All of these forests are, with few exceptions, open to hunting, and hunting is a very important industry in Pennsylvania, New York, West Virginia, Maryland, and Virginia. Not only do hunting licenses support the various state game commissions, and in some states the acquisition and maintenance of public hunting lands, but hunters are a huge boon to local economies each fall, with purchases of food, lodging, hunting equipment, etc.

Now consider: If it was confirmed that there was a breeding population of endangered pumas on the mountain ridge behind my house, if the USFWS recognized the existence of this endangered species, what might happen?

Would my mountain ridge be declared 'Critical Habitat' for the puma? Would that declaration close that ridge to hunting? After all, skeptics often suggest that puma sightings are just deer sightings, so it would be logical to worry that a hunter might shoot an endangered puma, mistaking it for a brown deer.

Knowing that pumas range widely, would my ridge be the only one closed? Obviously, other pumas must be about, and the series of ridges extending north and east and west from my location could all be included as critical habitat as well. Would these ridges be declared off-limits for hunting?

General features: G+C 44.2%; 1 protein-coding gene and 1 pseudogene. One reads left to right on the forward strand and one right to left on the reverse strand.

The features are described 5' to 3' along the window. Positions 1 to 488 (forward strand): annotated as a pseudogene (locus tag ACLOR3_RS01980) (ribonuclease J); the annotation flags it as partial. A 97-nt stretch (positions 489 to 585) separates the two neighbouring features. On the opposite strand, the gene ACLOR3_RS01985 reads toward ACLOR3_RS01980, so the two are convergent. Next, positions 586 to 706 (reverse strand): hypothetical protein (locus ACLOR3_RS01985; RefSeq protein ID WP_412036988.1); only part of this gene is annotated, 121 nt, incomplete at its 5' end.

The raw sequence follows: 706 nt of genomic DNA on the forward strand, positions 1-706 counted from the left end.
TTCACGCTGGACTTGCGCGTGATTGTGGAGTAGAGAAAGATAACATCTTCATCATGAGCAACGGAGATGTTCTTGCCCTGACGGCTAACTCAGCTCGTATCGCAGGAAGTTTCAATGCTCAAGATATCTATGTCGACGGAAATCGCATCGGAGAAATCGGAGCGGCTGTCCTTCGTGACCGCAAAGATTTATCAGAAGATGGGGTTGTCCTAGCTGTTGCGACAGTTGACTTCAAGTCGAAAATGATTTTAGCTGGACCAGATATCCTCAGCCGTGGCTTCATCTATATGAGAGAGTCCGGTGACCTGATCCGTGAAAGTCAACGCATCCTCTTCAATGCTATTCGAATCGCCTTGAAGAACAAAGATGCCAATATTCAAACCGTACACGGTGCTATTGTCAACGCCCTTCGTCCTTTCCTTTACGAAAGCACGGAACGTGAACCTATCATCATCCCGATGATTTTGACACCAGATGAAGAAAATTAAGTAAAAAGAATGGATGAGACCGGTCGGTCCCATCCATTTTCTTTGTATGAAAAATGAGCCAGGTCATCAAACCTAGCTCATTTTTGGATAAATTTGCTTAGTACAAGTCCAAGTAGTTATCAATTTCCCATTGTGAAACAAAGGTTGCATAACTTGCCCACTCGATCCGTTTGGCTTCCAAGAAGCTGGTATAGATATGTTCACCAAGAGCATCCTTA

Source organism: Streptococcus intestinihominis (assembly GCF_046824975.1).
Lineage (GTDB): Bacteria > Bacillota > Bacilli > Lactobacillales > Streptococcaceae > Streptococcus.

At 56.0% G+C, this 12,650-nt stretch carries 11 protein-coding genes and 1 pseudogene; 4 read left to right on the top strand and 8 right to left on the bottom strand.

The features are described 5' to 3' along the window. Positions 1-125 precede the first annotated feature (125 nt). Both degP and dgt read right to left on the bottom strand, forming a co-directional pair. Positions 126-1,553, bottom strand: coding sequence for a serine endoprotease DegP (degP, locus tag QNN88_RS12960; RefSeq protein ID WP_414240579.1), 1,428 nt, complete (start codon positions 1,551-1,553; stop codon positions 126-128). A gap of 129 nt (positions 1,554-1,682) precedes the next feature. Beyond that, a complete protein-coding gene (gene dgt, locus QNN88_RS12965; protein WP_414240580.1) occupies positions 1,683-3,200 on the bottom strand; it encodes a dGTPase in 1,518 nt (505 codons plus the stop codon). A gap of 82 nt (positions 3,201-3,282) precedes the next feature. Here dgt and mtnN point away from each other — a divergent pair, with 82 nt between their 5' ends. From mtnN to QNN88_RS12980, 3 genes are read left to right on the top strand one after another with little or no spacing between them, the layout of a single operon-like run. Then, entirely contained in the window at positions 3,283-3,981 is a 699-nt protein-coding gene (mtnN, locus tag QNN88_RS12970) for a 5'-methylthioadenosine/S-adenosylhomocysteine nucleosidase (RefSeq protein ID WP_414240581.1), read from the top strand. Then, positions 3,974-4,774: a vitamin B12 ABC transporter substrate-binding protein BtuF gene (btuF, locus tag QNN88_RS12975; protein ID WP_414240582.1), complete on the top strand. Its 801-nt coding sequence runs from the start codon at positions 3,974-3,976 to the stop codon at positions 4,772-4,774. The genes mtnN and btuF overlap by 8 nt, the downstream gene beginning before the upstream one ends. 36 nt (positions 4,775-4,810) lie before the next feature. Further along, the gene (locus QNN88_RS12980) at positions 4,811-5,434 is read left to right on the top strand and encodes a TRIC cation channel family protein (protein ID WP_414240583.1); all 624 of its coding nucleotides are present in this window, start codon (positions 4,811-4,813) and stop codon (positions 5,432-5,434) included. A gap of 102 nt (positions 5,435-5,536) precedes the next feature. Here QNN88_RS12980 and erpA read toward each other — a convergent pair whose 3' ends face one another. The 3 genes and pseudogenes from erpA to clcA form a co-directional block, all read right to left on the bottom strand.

If so, what would happen to the hunting industry in all of these states? I think it is possible that recognizing the existence of pumas in the East could jeopardize this industry and an entire economy. Again, I've been told that some Game Commission personnel have admitted that pumas may exist in Pennsylvania, but they rationalize this by saying that the pumas are not breeding and they are not from original wild stock. I don't know if a Game Commission authority has actually said this or not, but people I've spoken to have reported this.

If pumas do exist in the mid-Atlantic and Northeast, could they all be released cats or escapees? Possibly, but it seems unlikely that enough would have been released or had escaped to make for a viable population. After all, how many people have pumas? And how many would let them go, or provide an opportunity for escaping? Let's say the facts indicate that there have been a lot of 'pet' pumas, and many of these escaped. I've know of reports since 1973, in Cooke Forest, the heart of a lot of Pa. wilderness. Where reports dating that far back from escapees?

Now, if there were any escapes, and if any of these bred with a possible minuscule number of eastern pumas, a relic native population, wouldn't the gene pool be corrupted? Would a puma then qualify as a native species? Consider that the endangered Florida puma has mixed genes. At one time this fact almost resulted in this cat not being protected, since it wasn't a pure strain. Over time, cats that had been released in Florida, probably pets that outlived their welcome, bred with the native puma, and their genes mingled.